Sunday, 23 October 2016


The Whistle- Blower – analysis.1

Dear All,

After the last ‘..whistle blower..’ I received many and highly valuable comments ! thanks for reading & sharing indeed !!

To address all the good suggestions I have thought of listing those points  (..including those from my son Eshan who is doing PhD in international relations in Melbourne and  wife Uttara..) in a sequential way and then from the next post to start analysing / commenting on each of them … this way we can expand the topic into a discussion of new kind ….

Here are the points for analysis – I will start writing from next chance I get during my travels the mean time why not you all also start thinking them over to have a deeper look at the causal factors in them or the causes behind these causal factors themselves  … Thank you all !

(below listed points are with reference to the last blog post..)

  1. Struggle faced by the bridging officers in the huge corporate structures

  1. What if the business was in a place where such possible accidents and corruption were within acceptable norms?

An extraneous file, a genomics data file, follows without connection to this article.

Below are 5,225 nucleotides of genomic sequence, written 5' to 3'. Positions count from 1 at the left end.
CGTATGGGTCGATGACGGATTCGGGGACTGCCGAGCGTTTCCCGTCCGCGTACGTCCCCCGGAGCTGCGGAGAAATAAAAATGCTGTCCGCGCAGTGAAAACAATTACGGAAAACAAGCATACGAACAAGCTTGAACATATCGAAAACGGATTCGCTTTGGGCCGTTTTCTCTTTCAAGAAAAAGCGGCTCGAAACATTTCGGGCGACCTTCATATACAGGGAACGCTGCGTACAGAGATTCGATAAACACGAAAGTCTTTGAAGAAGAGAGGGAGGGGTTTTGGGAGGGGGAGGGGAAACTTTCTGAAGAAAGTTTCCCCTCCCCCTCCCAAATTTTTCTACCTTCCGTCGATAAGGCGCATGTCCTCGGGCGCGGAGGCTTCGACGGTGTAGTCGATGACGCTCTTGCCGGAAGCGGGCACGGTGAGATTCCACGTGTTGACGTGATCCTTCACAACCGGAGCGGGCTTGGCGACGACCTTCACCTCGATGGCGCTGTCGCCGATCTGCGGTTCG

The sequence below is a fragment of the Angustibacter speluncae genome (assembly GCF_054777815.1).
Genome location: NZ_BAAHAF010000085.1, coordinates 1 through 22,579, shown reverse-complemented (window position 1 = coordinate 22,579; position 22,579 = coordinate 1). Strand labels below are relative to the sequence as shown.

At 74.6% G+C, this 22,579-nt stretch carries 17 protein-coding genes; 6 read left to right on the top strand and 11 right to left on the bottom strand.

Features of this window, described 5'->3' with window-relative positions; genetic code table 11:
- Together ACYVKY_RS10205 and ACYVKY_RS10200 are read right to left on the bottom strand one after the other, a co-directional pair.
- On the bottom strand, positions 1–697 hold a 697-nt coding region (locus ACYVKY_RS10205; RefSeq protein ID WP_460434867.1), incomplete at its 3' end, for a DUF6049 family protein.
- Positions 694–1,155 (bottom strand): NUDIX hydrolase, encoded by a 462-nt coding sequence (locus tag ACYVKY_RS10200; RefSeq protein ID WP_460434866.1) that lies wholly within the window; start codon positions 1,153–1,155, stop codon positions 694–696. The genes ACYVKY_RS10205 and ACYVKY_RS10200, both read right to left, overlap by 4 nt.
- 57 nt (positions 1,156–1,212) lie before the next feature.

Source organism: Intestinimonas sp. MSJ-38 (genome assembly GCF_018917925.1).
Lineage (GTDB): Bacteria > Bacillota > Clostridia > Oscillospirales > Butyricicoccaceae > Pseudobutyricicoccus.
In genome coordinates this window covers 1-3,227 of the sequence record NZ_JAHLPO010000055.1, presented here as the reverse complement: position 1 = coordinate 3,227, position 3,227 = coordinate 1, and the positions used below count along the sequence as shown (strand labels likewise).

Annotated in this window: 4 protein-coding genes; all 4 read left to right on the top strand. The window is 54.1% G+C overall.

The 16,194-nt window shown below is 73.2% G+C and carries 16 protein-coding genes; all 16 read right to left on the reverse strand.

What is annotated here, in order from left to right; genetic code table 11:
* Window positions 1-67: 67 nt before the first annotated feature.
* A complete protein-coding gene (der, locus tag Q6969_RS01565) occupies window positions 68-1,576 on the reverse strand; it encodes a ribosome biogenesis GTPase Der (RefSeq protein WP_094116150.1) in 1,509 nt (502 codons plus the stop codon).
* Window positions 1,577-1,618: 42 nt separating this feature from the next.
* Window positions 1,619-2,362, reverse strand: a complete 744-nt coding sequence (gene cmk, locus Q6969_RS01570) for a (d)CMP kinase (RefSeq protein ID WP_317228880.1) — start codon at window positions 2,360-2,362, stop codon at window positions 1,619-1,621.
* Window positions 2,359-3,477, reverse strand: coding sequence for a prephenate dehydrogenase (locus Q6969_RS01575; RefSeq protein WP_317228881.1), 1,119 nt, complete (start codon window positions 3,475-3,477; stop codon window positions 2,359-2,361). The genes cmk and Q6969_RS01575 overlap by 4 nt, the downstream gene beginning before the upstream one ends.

1. What if the top management didn’t act?

  1. What if the whistle blowing was by nuisance causing or corrupt minded people?

  1. What if the cost changing procedures and making new safe guards was costlier than handling possible accidents?

  1. Can it be likened to dilemma faced by an insignificant member in a joint family?

  1. Can it be likened to the dilemma faced by common janta as against their complacent government?

  1. Can it be likened to a dilemma faced by one about the strucggle to overcome negative qualities in oneself?

  1. What’s wrong with the ‘MBA Boardroom Culture?’

  1. businesses

  1. environmentally sensitive

  1. the processes

  1. depend upon automation

  1. Automation &  human factors

  1. the key decision makers

  1. experienced professionals

  1. start to be become disconnected from the ‘real feel’ of the process-sites.

  1. strong sense of loyalty and fearlessness

  1. non professionals do not foresee or grasp

  1. monetary losses

  1. legal issues

  1. business reputation.

  1. office politics 

  1. insecure employees’ 

  1. meeting the targets’ statistically

  1. They started gathering data with ‘closed queries’

  1. so that any other gaps and lapses never get identified or reported

  1. but they project the KPI-achievements

  1. This in turn punched the board room presentations

  1. today’s MBA oriented business culture

  1. the investors and

  1. CFO’s  were kept happy

  1. albeit the data being ‘rigged’

  1. bridging-staff who also started to see worrying-trends

  1. a new technology was introduced

  1. implementation of the new Technology and its fool-proof usage were not matching the ‘on-paper’ milestones 

  2. On many occasions the main office is forcing the process site-managers to declare that they have fully accomplished the workflow .. though in fact the processes were being handled in a haphazard way.